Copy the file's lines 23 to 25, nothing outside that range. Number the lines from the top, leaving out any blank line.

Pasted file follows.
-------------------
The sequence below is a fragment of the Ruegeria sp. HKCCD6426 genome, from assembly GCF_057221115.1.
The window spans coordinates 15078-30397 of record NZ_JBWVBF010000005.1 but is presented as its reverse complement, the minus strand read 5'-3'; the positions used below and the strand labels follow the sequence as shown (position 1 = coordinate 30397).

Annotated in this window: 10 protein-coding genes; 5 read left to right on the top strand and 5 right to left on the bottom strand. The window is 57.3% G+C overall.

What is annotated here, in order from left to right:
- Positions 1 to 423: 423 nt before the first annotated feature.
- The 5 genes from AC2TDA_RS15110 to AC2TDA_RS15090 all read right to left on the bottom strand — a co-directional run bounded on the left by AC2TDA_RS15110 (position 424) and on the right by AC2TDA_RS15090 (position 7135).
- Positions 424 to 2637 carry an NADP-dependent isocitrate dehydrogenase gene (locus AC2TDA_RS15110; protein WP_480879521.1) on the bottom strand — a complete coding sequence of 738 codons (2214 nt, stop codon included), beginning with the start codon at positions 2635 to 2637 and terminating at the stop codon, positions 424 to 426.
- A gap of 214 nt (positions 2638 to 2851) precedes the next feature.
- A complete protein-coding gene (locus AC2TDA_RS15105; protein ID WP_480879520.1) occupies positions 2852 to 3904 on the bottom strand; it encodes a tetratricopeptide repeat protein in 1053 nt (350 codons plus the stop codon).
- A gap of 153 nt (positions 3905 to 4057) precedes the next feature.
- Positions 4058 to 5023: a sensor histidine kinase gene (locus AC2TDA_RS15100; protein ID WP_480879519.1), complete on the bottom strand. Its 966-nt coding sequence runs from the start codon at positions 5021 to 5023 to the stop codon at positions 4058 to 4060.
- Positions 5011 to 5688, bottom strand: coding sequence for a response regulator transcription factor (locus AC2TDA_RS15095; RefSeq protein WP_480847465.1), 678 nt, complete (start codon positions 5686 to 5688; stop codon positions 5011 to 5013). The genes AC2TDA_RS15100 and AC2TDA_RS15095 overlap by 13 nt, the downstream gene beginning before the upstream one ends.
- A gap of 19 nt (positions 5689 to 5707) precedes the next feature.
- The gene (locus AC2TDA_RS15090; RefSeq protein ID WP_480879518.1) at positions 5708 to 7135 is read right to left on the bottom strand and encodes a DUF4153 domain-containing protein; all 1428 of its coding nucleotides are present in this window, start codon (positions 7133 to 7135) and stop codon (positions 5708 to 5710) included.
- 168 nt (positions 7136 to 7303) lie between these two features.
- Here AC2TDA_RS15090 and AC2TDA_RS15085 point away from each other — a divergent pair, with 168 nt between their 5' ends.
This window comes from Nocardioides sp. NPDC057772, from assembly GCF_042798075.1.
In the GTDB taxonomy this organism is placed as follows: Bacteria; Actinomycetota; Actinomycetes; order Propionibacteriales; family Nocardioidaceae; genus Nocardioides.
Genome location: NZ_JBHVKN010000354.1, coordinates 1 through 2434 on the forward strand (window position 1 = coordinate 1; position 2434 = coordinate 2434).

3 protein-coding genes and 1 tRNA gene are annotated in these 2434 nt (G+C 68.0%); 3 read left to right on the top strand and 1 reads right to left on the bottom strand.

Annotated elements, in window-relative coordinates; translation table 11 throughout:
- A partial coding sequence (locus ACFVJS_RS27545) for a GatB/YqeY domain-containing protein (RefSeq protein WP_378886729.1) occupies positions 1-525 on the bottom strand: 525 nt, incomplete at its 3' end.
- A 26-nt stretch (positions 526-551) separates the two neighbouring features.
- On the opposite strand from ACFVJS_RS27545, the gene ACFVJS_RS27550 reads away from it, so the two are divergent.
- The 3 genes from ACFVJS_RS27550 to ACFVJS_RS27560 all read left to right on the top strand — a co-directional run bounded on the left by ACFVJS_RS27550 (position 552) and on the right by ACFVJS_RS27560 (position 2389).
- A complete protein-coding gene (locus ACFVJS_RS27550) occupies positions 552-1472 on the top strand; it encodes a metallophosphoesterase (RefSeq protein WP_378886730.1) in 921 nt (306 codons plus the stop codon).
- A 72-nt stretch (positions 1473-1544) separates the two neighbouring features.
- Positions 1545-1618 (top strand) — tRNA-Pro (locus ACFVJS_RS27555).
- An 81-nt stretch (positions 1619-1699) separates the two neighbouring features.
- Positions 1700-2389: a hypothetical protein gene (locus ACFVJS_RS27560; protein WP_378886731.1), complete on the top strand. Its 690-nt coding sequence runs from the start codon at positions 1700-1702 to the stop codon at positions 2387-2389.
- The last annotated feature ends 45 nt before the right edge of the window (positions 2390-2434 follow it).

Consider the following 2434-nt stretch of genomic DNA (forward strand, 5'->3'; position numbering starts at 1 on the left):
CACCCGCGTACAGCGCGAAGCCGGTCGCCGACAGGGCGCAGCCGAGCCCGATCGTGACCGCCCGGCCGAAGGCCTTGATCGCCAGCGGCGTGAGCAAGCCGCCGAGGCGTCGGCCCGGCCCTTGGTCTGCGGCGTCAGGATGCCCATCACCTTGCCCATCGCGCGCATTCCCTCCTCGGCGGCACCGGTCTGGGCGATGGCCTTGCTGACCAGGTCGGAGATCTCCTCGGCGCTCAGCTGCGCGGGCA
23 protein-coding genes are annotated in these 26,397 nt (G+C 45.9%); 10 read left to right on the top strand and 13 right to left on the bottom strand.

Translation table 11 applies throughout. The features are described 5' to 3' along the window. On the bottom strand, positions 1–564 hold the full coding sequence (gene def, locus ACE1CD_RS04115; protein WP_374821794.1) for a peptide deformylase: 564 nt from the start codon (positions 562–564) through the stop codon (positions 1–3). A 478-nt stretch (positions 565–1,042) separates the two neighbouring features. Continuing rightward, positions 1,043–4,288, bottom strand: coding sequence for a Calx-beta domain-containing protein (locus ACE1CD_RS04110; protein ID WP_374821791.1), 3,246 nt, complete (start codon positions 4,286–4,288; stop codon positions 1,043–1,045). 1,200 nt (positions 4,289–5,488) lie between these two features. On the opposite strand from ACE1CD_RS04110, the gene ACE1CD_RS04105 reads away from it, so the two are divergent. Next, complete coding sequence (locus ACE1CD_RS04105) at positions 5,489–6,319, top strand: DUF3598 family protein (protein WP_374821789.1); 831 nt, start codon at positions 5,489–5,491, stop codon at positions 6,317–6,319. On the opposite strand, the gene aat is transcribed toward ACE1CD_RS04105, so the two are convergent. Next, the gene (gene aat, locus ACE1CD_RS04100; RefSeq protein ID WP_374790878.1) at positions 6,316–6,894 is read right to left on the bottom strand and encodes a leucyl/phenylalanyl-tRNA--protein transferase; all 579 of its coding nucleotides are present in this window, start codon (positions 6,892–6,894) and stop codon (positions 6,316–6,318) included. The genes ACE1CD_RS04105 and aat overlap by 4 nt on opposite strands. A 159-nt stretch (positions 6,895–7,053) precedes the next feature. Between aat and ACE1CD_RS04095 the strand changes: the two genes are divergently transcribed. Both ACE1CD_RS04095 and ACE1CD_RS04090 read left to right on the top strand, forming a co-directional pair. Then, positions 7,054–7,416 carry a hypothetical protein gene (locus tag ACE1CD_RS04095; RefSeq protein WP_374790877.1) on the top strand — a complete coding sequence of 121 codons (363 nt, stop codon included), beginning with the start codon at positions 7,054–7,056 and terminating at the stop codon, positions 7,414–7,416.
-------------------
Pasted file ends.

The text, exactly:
- A 26-nt stretch (positions 526-551) separates the two neighbouring features.
- On the opposite strand from ACFVJS_RS27545, the gene ACFVJS_RS27550 reads away from it, so the two are divergent.
- The 3 genes from ACFVJS_RS27550 to ACFVJS_RS27560 all read left to right on the top strand — a co-directional run bounded on the left by ACFVJS_RS27550 (position 552) and on the right by ACFVJS_RS27560 (position 2389).